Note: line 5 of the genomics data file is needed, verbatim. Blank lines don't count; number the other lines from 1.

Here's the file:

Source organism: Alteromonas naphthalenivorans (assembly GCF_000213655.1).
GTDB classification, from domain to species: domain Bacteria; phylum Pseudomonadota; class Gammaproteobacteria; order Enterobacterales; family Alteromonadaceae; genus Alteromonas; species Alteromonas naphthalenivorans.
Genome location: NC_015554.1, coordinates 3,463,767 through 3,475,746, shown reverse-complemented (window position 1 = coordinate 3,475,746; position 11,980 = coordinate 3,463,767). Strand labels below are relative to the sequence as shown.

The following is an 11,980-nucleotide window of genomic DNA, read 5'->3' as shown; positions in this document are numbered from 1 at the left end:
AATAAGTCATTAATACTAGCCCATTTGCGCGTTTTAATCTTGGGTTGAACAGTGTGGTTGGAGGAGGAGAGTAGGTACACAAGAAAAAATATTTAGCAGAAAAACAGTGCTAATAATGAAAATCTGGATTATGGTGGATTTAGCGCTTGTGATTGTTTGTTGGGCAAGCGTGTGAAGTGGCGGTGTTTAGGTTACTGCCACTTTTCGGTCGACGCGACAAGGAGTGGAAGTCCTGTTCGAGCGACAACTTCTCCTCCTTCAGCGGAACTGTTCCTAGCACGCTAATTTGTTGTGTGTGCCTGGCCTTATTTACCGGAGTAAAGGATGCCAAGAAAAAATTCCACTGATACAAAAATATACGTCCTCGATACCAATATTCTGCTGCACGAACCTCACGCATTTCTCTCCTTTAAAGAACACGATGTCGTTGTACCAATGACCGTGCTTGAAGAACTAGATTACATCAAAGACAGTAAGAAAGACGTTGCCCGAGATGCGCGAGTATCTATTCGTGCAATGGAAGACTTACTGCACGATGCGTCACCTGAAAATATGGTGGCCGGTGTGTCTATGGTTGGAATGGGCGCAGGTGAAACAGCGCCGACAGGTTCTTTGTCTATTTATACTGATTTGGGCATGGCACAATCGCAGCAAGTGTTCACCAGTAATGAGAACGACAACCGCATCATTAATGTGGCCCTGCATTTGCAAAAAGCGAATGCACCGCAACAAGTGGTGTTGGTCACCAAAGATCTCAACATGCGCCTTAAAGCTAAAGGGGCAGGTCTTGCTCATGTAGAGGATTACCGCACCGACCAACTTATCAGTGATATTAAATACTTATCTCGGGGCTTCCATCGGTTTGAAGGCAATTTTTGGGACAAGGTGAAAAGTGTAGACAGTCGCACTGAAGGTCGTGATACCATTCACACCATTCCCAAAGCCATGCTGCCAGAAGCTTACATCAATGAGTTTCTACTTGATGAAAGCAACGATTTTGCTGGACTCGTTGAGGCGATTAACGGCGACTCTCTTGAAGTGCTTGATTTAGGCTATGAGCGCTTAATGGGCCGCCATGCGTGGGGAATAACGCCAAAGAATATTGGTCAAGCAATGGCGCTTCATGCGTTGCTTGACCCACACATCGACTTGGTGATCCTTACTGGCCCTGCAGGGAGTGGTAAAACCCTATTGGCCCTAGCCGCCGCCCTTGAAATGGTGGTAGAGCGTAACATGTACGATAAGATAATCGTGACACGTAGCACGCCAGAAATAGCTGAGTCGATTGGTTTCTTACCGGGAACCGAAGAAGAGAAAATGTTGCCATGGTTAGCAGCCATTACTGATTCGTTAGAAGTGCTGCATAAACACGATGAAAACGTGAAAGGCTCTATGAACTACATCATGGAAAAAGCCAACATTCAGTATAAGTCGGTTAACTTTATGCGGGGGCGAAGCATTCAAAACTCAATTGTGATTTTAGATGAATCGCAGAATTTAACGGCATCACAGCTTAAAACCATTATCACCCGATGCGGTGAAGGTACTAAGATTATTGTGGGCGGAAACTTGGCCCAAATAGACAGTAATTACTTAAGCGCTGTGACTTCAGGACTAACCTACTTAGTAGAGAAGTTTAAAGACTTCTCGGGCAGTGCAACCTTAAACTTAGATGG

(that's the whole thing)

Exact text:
AATAAGTCATTAATACTAGCCCATTTGCGCGTTTTAATCTTGGGTTGAACAGTGTGGTTGGAGGAGGAGAGTAGGTACACAAGAAAAAATATTTAGCAGAAAAACAGTGCTAATAATGAAAATCTGGATTATGGTGGATTTAGCGCTTGTGATTGTTTGTTGGGCAAGCGTGTGAAGTGGCGGTGTTTAGGTTACTGCCACTTTTCGGTCGACGCGACAAGGAGTGGAAGTCCTGTTCGAGCGACAACTTCTCCTCCTTCAGCGGAACTGTTCCTAGCACGCTAATTTGTTGTGTGTGCCTGGCCTTATTTACCGGAGTAAAGGATGCCAAGAAAAAATTCCACTGATACAAAAATATACGTCCTCGATACCAATATTCTGCTGCACGAACCTCACGCATTTCTCTCCTTTAAAGAACACGATGTCGTTGTACCAATGACCGTGCTTGAAGAACTAGATTACATCAAAGACAGTAAGAAAGACGTTGCCCGAGATGCGCGAGTATCTATTCGTGCAATGGAAGACTTACTGCACGATGCGTCACCTGAAAATATGGTGGCCGGTGTGTCTATGGTTGGAATGGGCGCAGGTGAAACAGCGCCGACAGGTTCTTTGTCTATTTATACTGATTTGGGCATGGCACAATCGCAGCAAGTGTTCACCAGTAATGAGAACGACAACCGCATCATTAATGTGGCCCTGCATTTGCAAAAAGCGAATGCACCGCAACAAGTGGTGTTGGTCACCAAAGATCTCAACATGCGCCTTAAAGCTAAAGGGGCAGGTCTTGCTCATGTAGAGGATTACCGCACCGACCAACTTATCAGTGATATTAAATACTTATCTCGGGGCTTCCATCGGTTTGAAGGCAATTTTTGGGACAAGGTGAAAAGTGTAGACAGTCGCACTGAAGGTCGTGATACCATTCACACCATTCCCAAAGCCATGCTGCCAGAAGCTTACATCAATGAGTTTCTACTTGATGAAAGCAACGATTTTGCTGGACTCGTTGAGGCGATTAACGGCGACTCTCTTGAAGTGCTTGATTTAGGCTATGAGCGCTTAATGGGCCGCCATGCGTGGGGAATAACGCCAAAGAATATTGGTCAAGCAATGGCGCTTCATGCGTTGCTTGACCCACACATCGACTTGGTGATCCTTACTGGCCCTGCAGGGAGTGGTAAAACCCTATTGGCCCTAGCCGCCGCCCTTGAAATGGTGGTAGAGCGTAACATGTACGATAAGATAATCGTGACACGTAGCACGCCAGAAATAGCTGAGTCGATTGGTTTCTTACCGGGAACCGAAGAAGAGAAAATGTTGCCATGGTTAGCAGCCATTACTGATTCGTTAGAAGTGCTGCATAAACACGATGAAAACGTGAAAGGCTCTATGAACTACATCATGGAAAAAGCCAACATTCAGTATAAGTCGGTTAACTTTATGCGGGGGCGAAGCATTCAAAACTCAATTGTGATTTTAGATGAATCGCAGAATTTAACGGCATCACAGCTTAAAACCATTATCACCCGATGCGGTGAAGGTACTAAGATTATTGTGGGCGGAAACTTGGCCCAAATAGACAGTAATTACTTAAGCGCTGTGACTTCAGGACTAACCTACTTAGTAGAGAAGTTTAAAGACTTCTCGGGCAGTGCAACCTTAAACTTAGATGG